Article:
ABSTRACT. In this study two fractions of muscle hydrolysate were tested, soluble and insoluble (FSM and FIM), they were assessed individually and combined with each other (FSM+FIM). Also, two fractions of hydrolyzed viscera: soluble of natural and industrialized viscera (FSVN and FSVI) were tested on the performance and on the intestinal morphology of juvenile catfish (Rhamdia quelen). The experimental design was completely randomized with five treatments and five replicates. Juveniles were kept in aquariums with density of eight fish per tank and were cultured for 56 days. The results were analyzed using parametric variance analysis (ANOVA) and subjected to the Duncan test (5% significance level). The best results on final weight, weight gain, feed conversion rate, and protein efficiency ratio were obtained with the diet containing FSM+FIM, and the diet containing the FSVI. The latter was also the most consumed by the animals. The diet containing FIM was the one that provided the worst consumption results. The worst feed conversion rate was obtained for the diet containing FSM. Survival and body composition did not differ between treatments. The separation of the soluble and insoluble fractions is not necessary or even recommended when the goal is to use the muscle hydrolysate as the ingredient in feed for silver catfish juveniles. The best performance results obtained were with the combination of soluble and insoluble fractions of muscle hydrolysate, and with the industrial viscera soluble hydrolysate. The degree of hydrolysis has a direct effect on feed consumption.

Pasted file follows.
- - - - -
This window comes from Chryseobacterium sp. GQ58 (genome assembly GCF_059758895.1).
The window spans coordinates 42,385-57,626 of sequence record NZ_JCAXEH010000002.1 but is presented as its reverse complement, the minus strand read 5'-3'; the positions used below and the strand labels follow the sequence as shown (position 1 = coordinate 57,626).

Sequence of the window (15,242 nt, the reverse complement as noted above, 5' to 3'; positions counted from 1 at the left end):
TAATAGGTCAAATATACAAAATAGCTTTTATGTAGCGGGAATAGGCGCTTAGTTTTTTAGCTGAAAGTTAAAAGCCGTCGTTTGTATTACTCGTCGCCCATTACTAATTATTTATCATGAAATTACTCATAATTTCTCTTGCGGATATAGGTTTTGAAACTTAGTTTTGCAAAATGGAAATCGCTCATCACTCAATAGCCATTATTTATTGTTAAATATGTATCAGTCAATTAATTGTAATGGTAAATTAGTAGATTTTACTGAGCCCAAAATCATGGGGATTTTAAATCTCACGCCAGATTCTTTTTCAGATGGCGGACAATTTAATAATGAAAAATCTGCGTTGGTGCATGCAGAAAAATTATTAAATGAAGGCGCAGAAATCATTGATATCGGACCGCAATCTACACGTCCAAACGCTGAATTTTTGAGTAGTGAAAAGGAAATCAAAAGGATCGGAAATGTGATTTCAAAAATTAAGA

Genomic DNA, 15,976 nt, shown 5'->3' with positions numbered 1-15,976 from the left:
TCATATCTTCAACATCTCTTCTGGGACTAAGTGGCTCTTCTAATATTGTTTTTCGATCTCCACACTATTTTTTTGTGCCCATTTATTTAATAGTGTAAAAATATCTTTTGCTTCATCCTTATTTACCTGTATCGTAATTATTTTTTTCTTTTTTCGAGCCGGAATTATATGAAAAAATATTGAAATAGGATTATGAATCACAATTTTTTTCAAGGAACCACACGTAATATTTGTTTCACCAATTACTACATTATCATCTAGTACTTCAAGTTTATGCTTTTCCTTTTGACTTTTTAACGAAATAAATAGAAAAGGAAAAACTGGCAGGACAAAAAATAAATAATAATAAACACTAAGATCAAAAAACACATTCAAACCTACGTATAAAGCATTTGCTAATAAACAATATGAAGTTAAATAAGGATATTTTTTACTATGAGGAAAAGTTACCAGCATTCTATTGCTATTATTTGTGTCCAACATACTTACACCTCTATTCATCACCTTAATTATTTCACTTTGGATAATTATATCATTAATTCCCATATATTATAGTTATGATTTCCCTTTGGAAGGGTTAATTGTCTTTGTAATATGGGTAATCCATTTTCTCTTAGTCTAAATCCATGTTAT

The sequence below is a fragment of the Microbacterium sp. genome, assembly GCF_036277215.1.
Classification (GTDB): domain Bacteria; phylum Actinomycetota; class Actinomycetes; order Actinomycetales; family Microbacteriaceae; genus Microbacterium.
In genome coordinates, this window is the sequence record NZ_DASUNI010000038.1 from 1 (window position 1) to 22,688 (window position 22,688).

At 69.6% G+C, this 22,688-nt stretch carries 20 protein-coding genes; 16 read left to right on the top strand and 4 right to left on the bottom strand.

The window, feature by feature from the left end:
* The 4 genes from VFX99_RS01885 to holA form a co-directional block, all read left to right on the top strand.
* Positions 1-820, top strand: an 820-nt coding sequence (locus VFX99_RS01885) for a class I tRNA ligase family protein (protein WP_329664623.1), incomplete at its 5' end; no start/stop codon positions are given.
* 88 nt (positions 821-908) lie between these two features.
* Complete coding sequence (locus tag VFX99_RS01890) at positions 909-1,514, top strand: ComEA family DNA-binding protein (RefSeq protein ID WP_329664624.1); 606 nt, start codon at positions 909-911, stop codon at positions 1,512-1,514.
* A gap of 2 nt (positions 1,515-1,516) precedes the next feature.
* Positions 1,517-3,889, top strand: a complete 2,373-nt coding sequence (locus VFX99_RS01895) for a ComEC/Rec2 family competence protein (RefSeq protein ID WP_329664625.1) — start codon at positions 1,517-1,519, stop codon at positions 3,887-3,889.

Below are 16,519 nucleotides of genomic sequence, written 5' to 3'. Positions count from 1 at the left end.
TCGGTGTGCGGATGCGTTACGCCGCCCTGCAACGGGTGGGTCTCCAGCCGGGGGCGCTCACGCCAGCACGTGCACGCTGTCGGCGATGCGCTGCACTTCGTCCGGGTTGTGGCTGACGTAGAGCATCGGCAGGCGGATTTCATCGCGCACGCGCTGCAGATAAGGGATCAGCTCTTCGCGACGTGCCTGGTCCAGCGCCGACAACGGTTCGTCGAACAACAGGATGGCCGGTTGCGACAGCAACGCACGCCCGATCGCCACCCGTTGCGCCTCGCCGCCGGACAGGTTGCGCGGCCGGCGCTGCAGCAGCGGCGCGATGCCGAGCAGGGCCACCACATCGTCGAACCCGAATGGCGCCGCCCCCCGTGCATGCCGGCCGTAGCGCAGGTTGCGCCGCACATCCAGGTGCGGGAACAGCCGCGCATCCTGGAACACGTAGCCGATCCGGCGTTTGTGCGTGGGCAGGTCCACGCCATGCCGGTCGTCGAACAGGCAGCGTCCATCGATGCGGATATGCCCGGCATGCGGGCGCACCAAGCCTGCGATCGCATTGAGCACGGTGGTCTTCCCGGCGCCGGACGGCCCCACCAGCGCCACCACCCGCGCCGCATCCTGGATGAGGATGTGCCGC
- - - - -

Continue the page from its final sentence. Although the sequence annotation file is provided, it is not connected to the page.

Keywords: Rhamdia quelen, enzymatic hydrolysis, fish waste, animal feed, aquaculture.